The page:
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Denali Park Alaska Couple
Photo Credit: ATIA
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Denali Park

Denali Park

The community known as Denali Park is a collection of mostly seasonal businesses and accommodations providing services for visitors to Denali National Park, located next to the park's entrance and stretching along the George Parks Highway.

Denali National Park itself is nestled in the heart of Alaska and is home to the towering peaks of the Alaska Range, stunning glaciers, and diverse wildlife. Denali is the highest mountain peak in North America, standing at a breathtaking 20,310 feet. With hiking trails and backcountry exploration, opportunities for rafting and flightseeing, educational opportunities near the park's entrance, and so much more, Denali offers visitors much more than an impressive peak. Opportunities to spot grizzly bears and caribou and marvel at the vast tundra landscape make Denali a must-see destination for nature lovers and adventure seekers.

A note for visitors in 2023 and 2024:
The Denali Park Road will be open until mile 43 in 2023 and 2024 due to road improvements. Narrated bus tours and transit buses will continue to be available for guests visiting the park and will travel as far as mile 43. The main visitor center will remain open along with four campgrounds and numerous trails accessible via the park road. Please check with Kantishna-area businesses about their operational plans for lodging and excursions in 2023 and 2024. Free shuttle bus service will run every 15 minutes during peak visitation times between the Denali Bus Depot / Denali Visitor Center to the Mountain Vista and Savage River Trailheads. 

Hiking the Mt. Healy Overlook Trail in near the entrance to Denali National Park
Hiking the Mt. Healy Overlook Trail in near the entrance to Denali National Park

About Denali Park

Denali Park is located in Interior Alaska right outside the entrance to Denali National Park. It is accessible via the George Parks Highway, which connects Anchorage and Fairbanks, and on the Alaska Railroad, whose tracks roughly parallel the highway. The area provides services mainly to visitors exploring Denali National Park, one of Alaska’s most visited parks. Visitor services  include restaurants, shopping, a brewery, a gas station, entertainment, and multiple accommodation options including lodges, cabins, and hotels.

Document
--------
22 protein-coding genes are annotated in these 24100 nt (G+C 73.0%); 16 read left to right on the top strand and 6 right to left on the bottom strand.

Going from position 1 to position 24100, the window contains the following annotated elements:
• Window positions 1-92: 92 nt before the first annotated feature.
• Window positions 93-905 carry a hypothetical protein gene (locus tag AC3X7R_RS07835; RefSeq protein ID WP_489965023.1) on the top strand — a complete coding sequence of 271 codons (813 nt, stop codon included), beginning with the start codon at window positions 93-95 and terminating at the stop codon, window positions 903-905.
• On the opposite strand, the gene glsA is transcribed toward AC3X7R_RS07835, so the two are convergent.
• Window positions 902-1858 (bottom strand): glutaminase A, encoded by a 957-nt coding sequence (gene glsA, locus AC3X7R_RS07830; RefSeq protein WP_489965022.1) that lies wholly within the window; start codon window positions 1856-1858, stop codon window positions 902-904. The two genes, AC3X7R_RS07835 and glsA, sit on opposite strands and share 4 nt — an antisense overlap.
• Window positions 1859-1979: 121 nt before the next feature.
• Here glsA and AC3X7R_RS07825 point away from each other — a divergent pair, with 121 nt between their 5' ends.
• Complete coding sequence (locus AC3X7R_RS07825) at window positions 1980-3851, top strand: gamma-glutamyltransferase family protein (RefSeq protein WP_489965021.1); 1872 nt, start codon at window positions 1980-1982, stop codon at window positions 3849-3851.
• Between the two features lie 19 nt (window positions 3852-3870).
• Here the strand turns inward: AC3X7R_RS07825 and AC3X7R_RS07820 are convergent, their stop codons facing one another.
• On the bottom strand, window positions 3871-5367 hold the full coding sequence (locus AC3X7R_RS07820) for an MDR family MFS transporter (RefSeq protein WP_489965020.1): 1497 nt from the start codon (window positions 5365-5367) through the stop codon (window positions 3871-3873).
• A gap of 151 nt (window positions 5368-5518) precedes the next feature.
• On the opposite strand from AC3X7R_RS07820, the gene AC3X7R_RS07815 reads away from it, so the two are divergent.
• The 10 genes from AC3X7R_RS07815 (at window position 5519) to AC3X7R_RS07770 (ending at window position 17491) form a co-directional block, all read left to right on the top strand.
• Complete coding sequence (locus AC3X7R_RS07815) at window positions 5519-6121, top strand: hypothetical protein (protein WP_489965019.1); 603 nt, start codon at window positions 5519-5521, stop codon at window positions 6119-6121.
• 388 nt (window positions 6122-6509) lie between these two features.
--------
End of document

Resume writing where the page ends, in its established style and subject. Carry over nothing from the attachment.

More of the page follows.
Aerial view of Denali Park shops and lodging.
Aerial view of Denali Park shops and lodging. Photo credit: istockphoto.com, Jacob Boomsma

The History of Denali

Denali has a long and rich history dating back thousands of years. The name Denali comes from the Athabascan language and means the high one. For centuries, the Koyukon Athabascan people, who lived in the region, called the mountain Denali and revered it as a sacred place.

In the late 1800s, the mountain was renamed by gold prospectors to honor William McKinley, who was running for president at the time. However, this name change was met with much opposition from the Athabascan people and other Alaskans, who believed that the mountain should be called by its original name.

After a decades-long campaign by Alaska Natives and others, in 2015, the mountain was officially renamed Denali, reclaiming its original Athabascan name. This was a significant moment in recognizing the cultural heritage of the Alaska Native peoples who call the region home.

Today, Denali National Park and Preserve is not only a popular destination for visitors, but also an important site for preserving the natural and cultural heritage of the region. The park serves as a testament to the resilience of Indigenous cultures and the importance of preserving their heritage for future generations.

Denali summit
Denali, "the Great One." Photo Credit: @lauren_k_photo

Things to do Denali Park

Most people who visit Denali Park will spend a good amount of time in Denali National Park and Preserve, embarking on a wide variety of adventures within the park’s six million acres, including bus tours, hiking, backpacking, and wildlife viewing. However, a world of other activities is available in the area just outside the national park. From Denali Park, tour operators run a variety of day trips including fishing, rafting, hiking, ATV tours, ziplines, Jeep safaris, flightseeing, and dog sledding tours.

Bus Tours into Denali National Park

Denali National Park offers a variety of bus tours that depart from the park entrance, providing visitors with a unique and immersive way to experience the park's natural beauty and wildlife. Bus tours are the primary excursions into the park, many of which last 5-6 hours and journey deep into the park's backcountry. Visitors on these tours have the chance to see stunning mountain views and the expansive wilderness, as well as the opportunity to spot moose, bears, and other wildlife. Tours include rest stops for sightseeing, stretching your legs, and of course taking advantage of the many photo opportunities. Some tours will also include a boxed lunch. Advanced reservations are recommended.